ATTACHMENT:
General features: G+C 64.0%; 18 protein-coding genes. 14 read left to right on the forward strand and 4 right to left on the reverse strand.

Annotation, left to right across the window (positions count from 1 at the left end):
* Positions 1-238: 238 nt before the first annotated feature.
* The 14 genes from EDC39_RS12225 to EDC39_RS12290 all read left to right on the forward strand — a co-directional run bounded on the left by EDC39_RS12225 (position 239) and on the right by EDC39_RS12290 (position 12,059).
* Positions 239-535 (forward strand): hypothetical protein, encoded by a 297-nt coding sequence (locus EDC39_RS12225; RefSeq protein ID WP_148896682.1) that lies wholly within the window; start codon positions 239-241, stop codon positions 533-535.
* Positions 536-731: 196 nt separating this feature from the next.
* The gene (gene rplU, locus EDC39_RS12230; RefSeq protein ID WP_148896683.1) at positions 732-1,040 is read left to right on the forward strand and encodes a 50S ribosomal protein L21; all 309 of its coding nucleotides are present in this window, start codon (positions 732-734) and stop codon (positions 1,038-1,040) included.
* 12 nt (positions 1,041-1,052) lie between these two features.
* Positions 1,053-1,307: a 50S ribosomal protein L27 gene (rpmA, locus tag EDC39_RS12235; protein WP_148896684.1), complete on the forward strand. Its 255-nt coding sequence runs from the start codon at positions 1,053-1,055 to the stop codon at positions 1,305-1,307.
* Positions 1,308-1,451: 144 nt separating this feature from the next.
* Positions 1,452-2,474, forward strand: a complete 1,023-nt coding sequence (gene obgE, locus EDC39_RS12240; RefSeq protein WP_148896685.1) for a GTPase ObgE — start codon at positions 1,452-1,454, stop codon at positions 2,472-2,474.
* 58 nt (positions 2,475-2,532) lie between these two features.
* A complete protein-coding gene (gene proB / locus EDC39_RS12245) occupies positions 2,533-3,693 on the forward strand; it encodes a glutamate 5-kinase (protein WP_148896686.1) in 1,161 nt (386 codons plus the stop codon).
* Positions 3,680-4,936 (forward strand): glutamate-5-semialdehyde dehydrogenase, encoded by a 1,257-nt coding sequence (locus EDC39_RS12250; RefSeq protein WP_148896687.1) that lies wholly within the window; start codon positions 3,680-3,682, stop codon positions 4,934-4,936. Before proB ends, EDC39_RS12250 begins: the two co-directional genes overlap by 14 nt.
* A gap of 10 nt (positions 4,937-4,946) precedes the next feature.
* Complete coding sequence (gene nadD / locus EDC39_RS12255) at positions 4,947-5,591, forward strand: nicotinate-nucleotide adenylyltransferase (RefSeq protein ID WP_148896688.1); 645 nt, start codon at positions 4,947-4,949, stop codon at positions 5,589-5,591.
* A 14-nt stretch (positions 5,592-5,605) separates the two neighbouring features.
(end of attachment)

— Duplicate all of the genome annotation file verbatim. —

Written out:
General features: G+C 64.0%; 18 protein-coding genes. 14 read left to right on the forward strand and 4 right to left on the reverse strand.

Annotation, left to right across the window (positions count from 1 at the left end):
* Positions 1-238: 238 nt before the first annotated feature.
* The 14 genes from EDC39_RS12225 to EDC39_RS12290 all read left to right on the forward strand — a co-directional run bounded on the left by EDC39_RS12225 (position 239) and on the right by EDC39_RS12290 (position 12,059).
* Positions 239-535 (forward strand): hypothetical protein, encoded by a 297-nt coding sequence (locus EDC39_RS12225; RefSeq protein ID WP_148896682.1) that lies wholly within the window; start codon positions 239-241, stop codon positions 533-535.
* Positions 536-731: 196 nt separating this feature from the next.
* The gene (gene rplU, locus EDC39_RS12230; RefSeq protein ID WP_148896683.1) at positions 732-1,040 is read left to right on the forward strand and encodes a 50S ribosomal protein L21; all 309 of its coding nucleotides are present in this window, start codon (positions 732-734) and stop codon (positions 1,038-1,040) included.
* 12 nt (positions 1,041-1,052) lie between these two features.
* Positions 1,053-1,307: a 50S ribosomal protein L27 gene (rpmA, locus tag EDC39_RS12235; protein WP_148896684.1), complete on the forward strand. Its 255-nt coding sequence runs from the start codon at positions 1,053-1,055 to the stop codon at positions 1,305-1,307.
* Positions 1,308-1,451: 144 nt separating this feature from the next.
* Positions 1,452-2,474, forward strand: a complete 1,023-nt coding sequence (gene obgE, locus EDC39_RS12240; RefSeq protein WP_148896685.1) for a GTPase ObgE — start codon at positions 1,452-1,454, stop codon at positions 2,472-2,474.
* 58 nt (positions 2,475-2,532) lie between these two features.
* A complete protein-coding gene (gene proB / locus EDC39_RS12245) occupies positions 2,533-3,693 on the forward strand; it encodes a glutamate 5-kinase (protein WP_148896686.1) in 1,161 nt (386 codons plus the stop codon).
* Positions 3,680-4,936 (forward strand): glutamate-5-semialdehyde dehydrogenase, encoded by a 1,257-nt coding sequence (locus EDC39_RS12250; RefSeq protein WP_148896687.1) that lies wholly within the window; start codon positions 3,680-3,682, stop codon positions 4,934-4,936. Before proB ends, EDC39_RS12250 begins: the two co-directional genes overlap by 14 nt.
* A gap of 10 nt (positions 4,937-4,946) precedes the next feature.
* Complete coding sequence (gene nadD / locus EDC39_RS12255) at positions 4,947-5,591, forward strand: nicotinate-nucleotide adenylyltransferase (RefSeq protein ID WP_148896688.1); 645 nt, start codon at positions 4,947-4,949, stop codon at positions 5,589-5,591.
* A 14-nt stretch (positions 5,592-5,605) separates the two neighbouring features.